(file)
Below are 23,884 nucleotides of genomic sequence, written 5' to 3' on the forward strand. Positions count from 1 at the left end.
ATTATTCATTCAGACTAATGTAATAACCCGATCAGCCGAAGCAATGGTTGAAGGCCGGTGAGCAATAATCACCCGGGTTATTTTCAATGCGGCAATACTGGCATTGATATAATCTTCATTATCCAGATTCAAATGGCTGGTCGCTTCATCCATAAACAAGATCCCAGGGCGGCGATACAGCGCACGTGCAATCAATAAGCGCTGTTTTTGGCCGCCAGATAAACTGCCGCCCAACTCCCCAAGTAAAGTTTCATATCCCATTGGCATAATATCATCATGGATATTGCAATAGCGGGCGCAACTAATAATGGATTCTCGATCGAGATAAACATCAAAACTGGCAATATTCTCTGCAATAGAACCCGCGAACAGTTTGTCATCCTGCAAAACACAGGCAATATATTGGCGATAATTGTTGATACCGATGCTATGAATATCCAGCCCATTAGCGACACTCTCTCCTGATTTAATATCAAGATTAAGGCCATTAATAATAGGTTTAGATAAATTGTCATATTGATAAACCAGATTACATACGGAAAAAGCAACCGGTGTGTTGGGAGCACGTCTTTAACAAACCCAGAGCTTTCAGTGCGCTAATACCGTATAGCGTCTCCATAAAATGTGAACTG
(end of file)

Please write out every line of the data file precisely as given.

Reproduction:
Below are 23,884 nucleotides of genomic sequence, written 5' to 3' on the forward strand. Positions count from 1 at the left end.
ATTATTCATTCAGACTAATGTAATAACCCGATCAGCCGAAGCAATGGTTGAAGGCCGGTGAGCAATAATCACCCGGGTTATTTTCAATGCGGCAATACTGGCATTGATATAATCTTCATTATCCAGATTCAAATGGCTGGTCGCTTCATCCATAAACAAGATCCCAGGGCGGCGATACAGCGCACGTGCAATCAATAAGCGCTGTTTTTGGCCGCCAGATAAACTGCCGCCCAACTCCCCAAGTAAAGTTTCATATCCCATTGGCATAATATCATCATGGATATTGCAATAGCGGGCGCAACTAATAATGGATTCTCGATCGAGATAAACATCAAAACTGGCAATATTCTCTGCAATAGAACCCGCGAACAGTTTGTCATCCTGCAAAACACAGGCAATATATTGGCGATAATTGTTGATACCGATGCTATGAATATCCAGCCCATTAGCGACACTCTCTCCTGATTTAATATCAAGATTAAGGCCATTAATAATAGGTTTAGATAAATTGTCATATTGATAAACCAGATTACATACGGAAAAAGCAACCGGTGTGTTGGGAGCACGTCTTTAACAAACCCAGAGCTTTCAGTGCGCTAATACCGTATAGCGTCTCCATAAAATGTGAACTG